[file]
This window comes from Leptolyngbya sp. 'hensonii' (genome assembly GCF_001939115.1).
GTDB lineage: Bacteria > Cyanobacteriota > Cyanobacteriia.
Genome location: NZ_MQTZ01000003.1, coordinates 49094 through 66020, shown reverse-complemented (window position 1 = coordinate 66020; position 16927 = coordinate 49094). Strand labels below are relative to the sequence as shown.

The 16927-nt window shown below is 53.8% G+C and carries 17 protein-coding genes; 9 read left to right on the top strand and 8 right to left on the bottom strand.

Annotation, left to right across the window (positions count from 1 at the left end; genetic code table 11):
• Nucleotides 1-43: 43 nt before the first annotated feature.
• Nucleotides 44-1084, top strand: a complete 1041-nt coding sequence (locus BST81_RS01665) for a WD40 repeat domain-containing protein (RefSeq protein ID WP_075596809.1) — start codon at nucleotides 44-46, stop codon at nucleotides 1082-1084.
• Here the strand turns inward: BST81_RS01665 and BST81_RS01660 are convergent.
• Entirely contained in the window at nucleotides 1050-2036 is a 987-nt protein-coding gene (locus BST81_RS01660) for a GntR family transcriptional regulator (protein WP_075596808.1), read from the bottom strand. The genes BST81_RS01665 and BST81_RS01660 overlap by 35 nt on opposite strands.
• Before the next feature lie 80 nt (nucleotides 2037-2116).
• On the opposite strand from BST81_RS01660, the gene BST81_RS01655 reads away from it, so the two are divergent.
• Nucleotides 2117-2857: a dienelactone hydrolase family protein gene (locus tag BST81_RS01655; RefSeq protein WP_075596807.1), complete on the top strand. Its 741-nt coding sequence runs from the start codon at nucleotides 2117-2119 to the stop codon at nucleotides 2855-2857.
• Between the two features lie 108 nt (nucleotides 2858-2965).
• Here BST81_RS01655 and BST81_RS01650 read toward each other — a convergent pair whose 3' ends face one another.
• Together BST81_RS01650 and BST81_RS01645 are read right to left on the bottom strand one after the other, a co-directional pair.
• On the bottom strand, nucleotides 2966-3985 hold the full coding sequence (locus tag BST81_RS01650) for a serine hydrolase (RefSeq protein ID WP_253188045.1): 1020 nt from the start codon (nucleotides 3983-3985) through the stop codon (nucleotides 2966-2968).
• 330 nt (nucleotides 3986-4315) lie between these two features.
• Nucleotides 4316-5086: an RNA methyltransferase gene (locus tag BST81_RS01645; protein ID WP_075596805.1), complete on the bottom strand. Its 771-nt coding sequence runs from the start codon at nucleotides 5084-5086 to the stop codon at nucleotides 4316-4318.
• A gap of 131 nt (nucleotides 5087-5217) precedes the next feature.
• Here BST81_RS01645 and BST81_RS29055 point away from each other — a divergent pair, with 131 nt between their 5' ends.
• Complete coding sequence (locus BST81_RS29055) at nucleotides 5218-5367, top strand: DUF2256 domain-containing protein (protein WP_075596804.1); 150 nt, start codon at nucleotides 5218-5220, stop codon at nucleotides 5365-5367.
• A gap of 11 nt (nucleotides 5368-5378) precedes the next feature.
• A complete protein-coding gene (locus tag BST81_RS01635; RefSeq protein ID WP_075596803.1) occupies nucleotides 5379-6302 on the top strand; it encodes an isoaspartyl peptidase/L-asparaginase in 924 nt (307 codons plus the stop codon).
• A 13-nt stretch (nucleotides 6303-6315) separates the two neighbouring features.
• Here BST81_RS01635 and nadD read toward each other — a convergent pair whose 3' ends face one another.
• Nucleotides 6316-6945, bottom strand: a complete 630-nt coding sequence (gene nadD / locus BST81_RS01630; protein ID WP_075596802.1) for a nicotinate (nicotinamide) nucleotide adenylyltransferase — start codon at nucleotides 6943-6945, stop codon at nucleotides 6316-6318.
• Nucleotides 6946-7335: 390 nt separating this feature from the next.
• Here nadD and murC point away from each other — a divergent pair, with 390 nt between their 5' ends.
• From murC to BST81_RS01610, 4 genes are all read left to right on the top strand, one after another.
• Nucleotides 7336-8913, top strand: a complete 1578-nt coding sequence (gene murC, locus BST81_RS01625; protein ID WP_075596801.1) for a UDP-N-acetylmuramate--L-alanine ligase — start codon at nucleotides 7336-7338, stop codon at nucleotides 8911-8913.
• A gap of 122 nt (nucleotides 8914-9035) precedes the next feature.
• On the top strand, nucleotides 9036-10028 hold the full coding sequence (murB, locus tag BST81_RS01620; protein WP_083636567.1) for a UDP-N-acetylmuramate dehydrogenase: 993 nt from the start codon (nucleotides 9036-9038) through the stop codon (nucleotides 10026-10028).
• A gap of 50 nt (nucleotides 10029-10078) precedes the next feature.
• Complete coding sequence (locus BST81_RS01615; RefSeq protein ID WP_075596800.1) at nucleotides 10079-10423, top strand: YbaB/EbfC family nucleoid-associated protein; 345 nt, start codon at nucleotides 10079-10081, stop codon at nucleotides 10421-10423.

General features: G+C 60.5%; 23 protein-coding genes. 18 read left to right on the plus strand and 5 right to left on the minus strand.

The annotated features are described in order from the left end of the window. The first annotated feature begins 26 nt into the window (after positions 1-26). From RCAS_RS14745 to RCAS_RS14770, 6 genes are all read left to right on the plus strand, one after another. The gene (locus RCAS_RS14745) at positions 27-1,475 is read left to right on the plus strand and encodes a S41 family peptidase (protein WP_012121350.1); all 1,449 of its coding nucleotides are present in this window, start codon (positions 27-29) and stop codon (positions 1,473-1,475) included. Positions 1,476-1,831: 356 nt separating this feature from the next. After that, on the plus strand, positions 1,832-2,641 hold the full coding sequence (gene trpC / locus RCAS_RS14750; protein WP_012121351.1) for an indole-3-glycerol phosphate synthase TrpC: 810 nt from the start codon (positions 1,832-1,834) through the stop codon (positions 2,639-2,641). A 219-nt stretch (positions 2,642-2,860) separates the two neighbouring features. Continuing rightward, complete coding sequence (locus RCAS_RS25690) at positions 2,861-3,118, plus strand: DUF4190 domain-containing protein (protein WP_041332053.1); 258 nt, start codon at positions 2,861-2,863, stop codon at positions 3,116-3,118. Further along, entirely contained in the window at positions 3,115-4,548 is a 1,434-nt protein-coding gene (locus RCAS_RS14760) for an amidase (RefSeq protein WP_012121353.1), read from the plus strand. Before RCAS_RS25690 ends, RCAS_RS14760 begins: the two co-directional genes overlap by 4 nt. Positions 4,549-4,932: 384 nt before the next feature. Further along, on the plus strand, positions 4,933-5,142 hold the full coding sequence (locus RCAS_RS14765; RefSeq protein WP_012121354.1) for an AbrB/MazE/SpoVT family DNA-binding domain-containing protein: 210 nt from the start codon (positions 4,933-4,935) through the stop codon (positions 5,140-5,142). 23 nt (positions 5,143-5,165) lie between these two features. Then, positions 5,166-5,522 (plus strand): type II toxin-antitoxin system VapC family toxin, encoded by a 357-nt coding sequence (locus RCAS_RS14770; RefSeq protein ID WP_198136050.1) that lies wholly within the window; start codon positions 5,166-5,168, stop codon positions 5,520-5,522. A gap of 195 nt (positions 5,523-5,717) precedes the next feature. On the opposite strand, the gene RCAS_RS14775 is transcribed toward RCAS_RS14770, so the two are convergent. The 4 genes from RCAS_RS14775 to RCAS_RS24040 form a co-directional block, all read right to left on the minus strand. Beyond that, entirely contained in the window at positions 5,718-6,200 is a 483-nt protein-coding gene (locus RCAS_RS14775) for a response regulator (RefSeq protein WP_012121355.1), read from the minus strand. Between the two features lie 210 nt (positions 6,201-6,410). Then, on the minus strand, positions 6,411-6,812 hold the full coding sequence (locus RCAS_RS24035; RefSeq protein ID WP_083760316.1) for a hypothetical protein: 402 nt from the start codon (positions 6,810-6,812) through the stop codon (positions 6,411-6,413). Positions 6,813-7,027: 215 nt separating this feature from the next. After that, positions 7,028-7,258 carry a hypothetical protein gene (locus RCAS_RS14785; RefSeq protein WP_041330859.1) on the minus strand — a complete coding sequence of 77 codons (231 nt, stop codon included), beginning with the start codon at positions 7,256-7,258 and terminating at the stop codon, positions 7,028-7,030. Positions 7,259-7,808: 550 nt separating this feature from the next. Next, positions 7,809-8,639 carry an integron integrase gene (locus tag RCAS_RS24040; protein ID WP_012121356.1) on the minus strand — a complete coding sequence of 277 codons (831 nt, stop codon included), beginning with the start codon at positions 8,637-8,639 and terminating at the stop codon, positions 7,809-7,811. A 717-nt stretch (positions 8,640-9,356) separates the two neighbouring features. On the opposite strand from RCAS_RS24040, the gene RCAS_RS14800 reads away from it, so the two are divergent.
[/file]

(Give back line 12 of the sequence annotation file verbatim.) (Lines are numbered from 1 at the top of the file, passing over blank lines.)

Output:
• Nucleotides 2117-2857: a dienelactone hydrolase family protein gene (locus tag BST81_RS01655; RefSeq protein WP_075596807.1), complete on the top strand. Its 741-nt coding sequence runs from the start codon at nucleotides 2117-2119 to the stop codon at nucleotides 2855-2857.